Moon Becomes First Black QB Elected

By Rick Starr
Updated: February 5, 2006

DETROIT – Warren Moon waited six years to play quarterback in the NFL, but there were no roadblocks on his trip to Canton.

Moon became the first black quarterback voted into the Pro Football Hall of Fame on Saturday when he was selected along with former Cowboys quarterback Troy Aikman, former Raiders coach John Madden, the late Packers defensive lineman Reggie White, former Cowboys offensive lineman Rayfield Wright and former New York Giants linebacker Harry Carson.

They will be inducted Aug. 5 in Canton, Ohio.

“To be inducted in my first year of eligibility is mind-boggling,” Moon said. “To be the first African American to be inducted as a quarterback, out of all the African American athletes who have played the game, is an honor. It is significant because it is a first.

“I don’t want to make this a racial thing, because that isn’t the case. This shows we have arrived at the pinnacle of our sport.”

When Moon arrived in the NFL in 1984, the only black quarterbacks who had been significant starters for their NFL teams were Shack Harris of the Rams and Doug Williams of Tampa Bay.

The late Willie Thrower of New Kensington broke the league’s color barrier at quarterback when he completed 3-of-8 passes in a game for the Chicago Bears on Oct. 18, 1953. There was no fanfare when Thrower began a legacy for minority quarterbacks. He died in March 2002 of a heart attack at the age of 71.

During his 17-year NFL career with the Oilers/Titans, Vikings, Seahawks and Chiefs, Moon passed for 49,325 yards and 291 touchdowns.

However, he had to play six seasons for the CFL and win five Grey Cups before convincing NFL teams to sign him as a quarterback.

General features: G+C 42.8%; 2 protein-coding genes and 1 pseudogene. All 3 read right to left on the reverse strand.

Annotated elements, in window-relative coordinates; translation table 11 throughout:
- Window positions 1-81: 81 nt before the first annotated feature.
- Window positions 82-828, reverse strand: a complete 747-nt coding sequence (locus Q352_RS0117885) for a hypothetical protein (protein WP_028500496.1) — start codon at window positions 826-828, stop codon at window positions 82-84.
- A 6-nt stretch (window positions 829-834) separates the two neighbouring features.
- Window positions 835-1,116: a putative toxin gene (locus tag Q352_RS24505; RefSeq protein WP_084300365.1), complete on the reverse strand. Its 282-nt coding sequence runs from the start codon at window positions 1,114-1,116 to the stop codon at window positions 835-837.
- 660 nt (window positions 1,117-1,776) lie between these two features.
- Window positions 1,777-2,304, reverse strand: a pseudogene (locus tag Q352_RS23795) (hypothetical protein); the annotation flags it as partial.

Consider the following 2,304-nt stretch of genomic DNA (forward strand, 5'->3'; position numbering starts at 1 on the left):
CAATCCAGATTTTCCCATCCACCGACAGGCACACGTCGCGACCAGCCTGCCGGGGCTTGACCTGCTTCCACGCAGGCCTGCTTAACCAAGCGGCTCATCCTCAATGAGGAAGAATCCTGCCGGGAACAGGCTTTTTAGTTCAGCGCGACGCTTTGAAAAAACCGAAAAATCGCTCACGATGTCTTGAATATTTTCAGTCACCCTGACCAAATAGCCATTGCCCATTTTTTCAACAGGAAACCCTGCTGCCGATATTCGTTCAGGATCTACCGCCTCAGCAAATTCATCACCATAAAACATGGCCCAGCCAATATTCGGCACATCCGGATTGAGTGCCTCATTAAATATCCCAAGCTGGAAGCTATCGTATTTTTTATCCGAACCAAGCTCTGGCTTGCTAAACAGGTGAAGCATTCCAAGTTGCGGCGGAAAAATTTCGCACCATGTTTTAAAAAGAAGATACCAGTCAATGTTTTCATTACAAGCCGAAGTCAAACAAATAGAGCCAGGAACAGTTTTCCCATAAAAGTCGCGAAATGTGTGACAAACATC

Former players who were passed over by the 39 voting media members include Steelers defensive end L.C. Greenwood, Redskins offensive lineman and Steelers offensive line coach Russ Grimm, Vikings and Broncos tackle Gary Zimmerman, Bills running back Thurman Thomas, Chiefs linebacker Derrick Thomas, Redskins receiver Art Monk, Dolphins guard Bob Kuechenberg, Cowboys receiver Michael Irvin and Falcons defensive end Claude Humphrey.

Greenwood and Grimm were eliminated from consideration on the first vote, when the field of 15 finalists was narrowed down to 10.

A Steelers spokesman said Grimm had no comment because the team was making final preparations for today’s Super Bowl.

Telephone calls to Greenwood’s business were not answered.

White, who died in 2004, went to 13 straight Pro Bowls and was known as the “Minister of Defense.” He was an ordained Baptist minister.

“I wish he was here, that’s my only regret,” said White’s widow, Sara. “But you know what, he is. So take a little piece of the power of No. 92 with you because he’s definitely here with you and he was a powerful man in everything he did.”

Although Madden is best known for his popular football video games and for his work as a pro football television broadcaster, he was inducted as a coach. He won .759 percent of the games he coached in 10 seasons for the Oakland Raiders, including the 1977 Super Bowl.

Holding back tears at times, and waving his arms at other times, Madden said he was an emotional wreck when he heard the news.

“I’m shocked,” he said. “I’m not going to make a lot of sense and I’m not going to try because this comes from the heart. Thank you, thank you, thank you.”

Madden pounded his fist on the podium midway through his remarks while he was becoming emotional.

“Sometimes, you’ve just got to let it go,” he said. “It’s all about players, and I had great players who played hard and played well. If as a coach you ever lose sight of that, you’re way off base.”